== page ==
Definite integral problem

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  • #1
Saitama
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Homework Statement


If the value of the integral ##\displaystyle \int_1^2 e^{x^2}\,\, dx## is ##\alpha##, then the value of ##\displaystyle \int_e^{e^4} \sqrt{\ln x} \,\, dx## is:

A)##e^4-e-\alpha##
B)##2e^4-e-\alpha##
C)##2(e^4-e)-\alpha##
D)##2e^4-1-\alpha##


Homework Equations





The Attempt at a Solution


Starting with the given integral, I used the substitution, ##e^{x^2}=t\Rightarrow 2xe^{x^2}dx=dt##.
$$\int_1^2 e^{x^2} dx=\int_1^2 \frac{2xe^{x^2}}{2x}dx=\frac{1}{2}\int_e^{e^4} \frac{dt}{\sqrt{\ln t}}$$
But this doesn't end up with the definite integral asked in the problem. :(

I have tried using the substitution ##\sqrt{\ln x}=t## in the definite integral to be evaluated, I end up with ##\displaystyle \int_1^2 t^2\cdot e^{t^2} dt## but this isn't the same as given in the problem statement.

Any help is appreciated. Thanks!
 

Answers and Replies

  • #2
tiny-tim
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Hi Pranav-Arora! :smile:

Try going the other way …

start with ∫ √(lnt) dt, and make the same substitution. :wink:
 
  • #3
Saitama
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Hi Pranav-Arora! :smile:

Try going the other way …

start with ∫ √(lnt) dt, and make the same substitution. :wink:

I have already tried substituting ##\sqrt{\ln x}=t##. Do you ask me to use the substitution ##x=e^{t^2}## in the definite integral to be evaluated?
 
  • #4
haruspex
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I end up with ##\displaystyle \int_1^2 t^2\cdot e^{t^2} dt## but this isn't the same as given in the problem statement.
True, but you can then integrate by parts.
 
  • #5
Saitama
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True, but you can then integrate by parts.

How? :confused:

Integrating by parts:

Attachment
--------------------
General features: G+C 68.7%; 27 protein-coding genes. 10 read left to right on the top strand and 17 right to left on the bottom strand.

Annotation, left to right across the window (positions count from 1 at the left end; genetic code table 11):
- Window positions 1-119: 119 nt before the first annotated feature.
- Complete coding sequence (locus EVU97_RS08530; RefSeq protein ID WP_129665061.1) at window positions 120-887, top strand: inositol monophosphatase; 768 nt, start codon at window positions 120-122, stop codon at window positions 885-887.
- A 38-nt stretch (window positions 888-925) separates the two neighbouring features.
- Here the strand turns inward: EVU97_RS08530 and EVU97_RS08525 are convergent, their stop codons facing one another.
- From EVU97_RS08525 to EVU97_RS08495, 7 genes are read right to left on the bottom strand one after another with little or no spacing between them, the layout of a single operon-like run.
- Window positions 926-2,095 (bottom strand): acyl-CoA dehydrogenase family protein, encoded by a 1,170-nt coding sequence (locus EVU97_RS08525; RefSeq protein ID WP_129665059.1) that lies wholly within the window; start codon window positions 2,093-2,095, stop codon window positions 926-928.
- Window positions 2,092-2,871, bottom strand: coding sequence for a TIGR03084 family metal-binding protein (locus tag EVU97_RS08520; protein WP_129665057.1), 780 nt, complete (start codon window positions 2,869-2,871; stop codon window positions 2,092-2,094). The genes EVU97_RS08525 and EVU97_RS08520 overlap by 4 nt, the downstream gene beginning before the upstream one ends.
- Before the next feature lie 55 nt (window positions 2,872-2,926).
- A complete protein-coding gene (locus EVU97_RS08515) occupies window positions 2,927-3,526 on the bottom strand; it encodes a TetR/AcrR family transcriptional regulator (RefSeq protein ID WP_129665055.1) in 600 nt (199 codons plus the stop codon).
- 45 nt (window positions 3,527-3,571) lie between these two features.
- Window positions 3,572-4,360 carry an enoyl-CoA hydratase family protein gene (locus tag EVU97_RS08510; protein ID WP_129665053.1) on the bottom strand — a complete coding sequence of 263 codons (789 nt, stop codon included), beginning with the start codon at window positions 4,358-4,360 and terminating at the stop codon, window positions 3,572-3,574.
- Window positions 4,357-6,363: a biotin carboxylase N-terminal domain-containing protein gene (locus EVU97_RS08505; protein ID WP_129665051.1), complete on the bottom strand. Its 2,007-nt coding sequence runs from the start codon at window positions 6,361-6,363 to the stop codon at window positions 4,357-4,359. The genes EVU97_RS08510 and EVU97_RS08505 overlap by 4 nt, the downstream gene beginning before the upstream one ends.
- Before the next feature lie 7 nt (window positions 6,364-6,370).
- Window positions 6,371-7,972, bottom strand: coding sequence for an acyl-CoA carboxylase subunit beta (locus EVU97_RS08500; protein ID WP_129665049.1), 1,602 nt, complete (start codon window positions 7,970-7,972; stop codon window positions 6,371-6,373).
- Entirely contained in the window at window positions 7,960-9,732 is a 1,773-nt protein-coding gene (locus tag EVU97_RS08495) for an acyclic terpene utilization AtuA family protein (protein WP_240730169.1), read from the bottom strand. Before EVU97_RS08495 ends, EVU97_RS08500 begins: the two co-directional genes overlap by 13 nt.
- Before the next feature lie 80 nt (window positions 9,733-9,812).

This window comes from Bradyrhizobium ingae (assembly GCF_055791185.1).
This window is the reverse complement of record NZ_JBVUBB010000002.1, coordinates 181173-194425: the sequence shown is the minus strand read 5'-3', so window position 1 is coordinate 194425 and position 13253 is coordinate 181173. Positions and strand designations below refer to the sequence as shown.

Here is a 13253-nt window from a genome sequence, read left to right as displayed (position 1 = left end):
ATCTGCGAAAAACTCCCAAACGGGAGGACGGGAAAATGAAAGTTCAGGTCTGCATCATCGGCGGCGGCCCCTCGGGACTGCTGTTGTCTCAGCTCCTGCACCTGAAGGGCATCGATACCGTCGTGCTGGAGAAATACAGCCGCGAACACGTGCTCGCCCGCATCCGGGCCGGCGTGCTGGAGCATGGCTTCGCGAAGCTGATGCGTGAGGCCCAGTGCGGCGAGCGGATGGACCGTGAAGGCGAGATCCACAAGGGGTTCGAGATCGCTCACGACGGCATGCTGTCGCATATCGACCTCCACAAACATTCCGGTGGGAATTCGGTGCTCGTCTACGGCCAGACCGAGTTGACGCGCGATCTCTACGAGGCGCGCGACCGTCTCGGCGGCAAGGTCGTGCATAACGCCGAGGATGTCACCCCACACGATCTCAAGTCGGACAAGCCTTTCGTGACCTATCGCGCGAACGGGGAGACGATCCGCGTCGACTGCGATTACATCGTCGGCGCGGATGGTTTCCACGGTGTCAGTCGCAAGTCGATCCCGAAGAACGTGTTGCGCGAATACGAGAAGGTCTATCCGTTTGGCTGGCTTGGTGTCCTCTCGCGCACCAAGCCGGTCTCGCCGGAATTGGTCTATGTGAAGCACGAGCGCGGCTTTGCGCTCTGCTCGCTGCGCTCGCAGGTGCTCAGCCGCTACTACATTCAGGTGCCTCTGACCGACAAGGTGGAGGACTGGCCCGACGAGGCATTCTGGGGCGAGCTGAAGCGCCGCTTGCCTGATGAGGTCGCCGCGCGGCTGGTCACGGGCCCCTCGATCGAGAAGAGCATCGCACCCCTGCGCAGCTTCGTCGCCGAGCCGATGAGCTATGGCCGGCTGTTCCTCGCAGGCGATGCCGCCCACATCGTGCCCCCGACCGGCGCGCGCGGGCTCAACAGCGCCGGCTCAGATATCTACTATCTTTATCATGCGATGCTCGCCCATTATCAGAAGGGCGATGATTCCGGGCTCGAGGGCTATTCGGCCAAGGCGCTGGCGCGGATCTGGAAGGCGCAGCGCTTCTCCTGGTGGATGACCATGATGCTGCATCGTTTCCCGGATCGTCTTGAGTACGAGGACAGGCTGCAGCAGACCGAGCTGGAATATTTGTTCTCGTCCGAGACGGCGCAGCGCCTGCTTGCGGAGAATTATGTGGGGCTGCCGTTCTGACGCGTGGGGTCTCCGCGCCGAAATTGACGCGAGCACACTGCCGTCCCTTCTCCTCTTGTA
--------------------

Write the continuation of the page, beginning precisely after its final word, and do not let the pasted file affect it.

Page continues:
$$t^2\int e^{t^2}dt-\int \left(2t \int e^{t^2}dt \right) dt$$

How do I proceed further?
 
  • #6
tiny-tim
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How? :confused:

Integrating by parts:
$$t^2\int e^{t^2}dt-\int \left(2t \int e^{t^2}dt \right) dt$$

How do I proceed further?

t2et2 = t(tet2) :wink:
 
  • #7
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Homework Statement


If the value of the integral ##\displaystyle \int_1^2 e^{x^2}\,\, dx## is ##\alpha##, then the value of ##\displaystyle \int_e^{e^4} \sqrt{\ln x} \,\, dx## is:

A)##e^4-e-\alpha##
B)##2e^4-e-\alpha##
C)##2(e^4-e)-\alpha##
D)##2e^4-1-\alpha##


Homework Equations





The Attempt at a Solution


Starting with the given integral, I used the substitution, ##e^{x^2}=t\Rightarrow 2xe^{x^2}dx=dt##.
$$\int_1^2 e^{x^2} dx=\int_1^2 \frac{2xe^{x^2}}{2x}dx=\frac{1}{2}\int_e^{e^4} \frac{dt}{\sqrt{\ln t}}$$
But this doesn't end up with the definite integral asked in the problem. :(

I have tried using the substitution ##\sqrt{\ln x}=t## in the definite integral to be evaluated, I end up with ##\displaystyle \int_1^2 t^2\cdot e^{t^2} dt## but this isn't the same as given in the problem statement.

Any help is appreciated. Thanks!
This is an extension of an earlier problem you posted involving differentiation under the integral sign using Leibnitz Rule. It does not require integration by parts.

Let ##I=\displaystyle \int_1^2 e^{x^2}\,\, dx##

Substitute [itex]x = \sqrt{β}t[/itex] to obtain:
[tex]I=I(β)=\sqrt{β} \int_{\frac{1}{\sqrt{β}}}^{\frac{2}{\sqrt{β}}} e^{βt^2}\,\, dt[/tex]

As in the earlier problem, the next step is to take the derivative of I with respect to β and evaluate this derivative at β=1. This requires use of the Leibnitz Rule not only for the function under the integral sign, but for the limits of integration as well. Since, in reality, the derivative of I with respect to β must be zero (since the original form of the integral does not involve β), you will end up with the sum of four terms equal to zero. You can then solve for the integral you really want.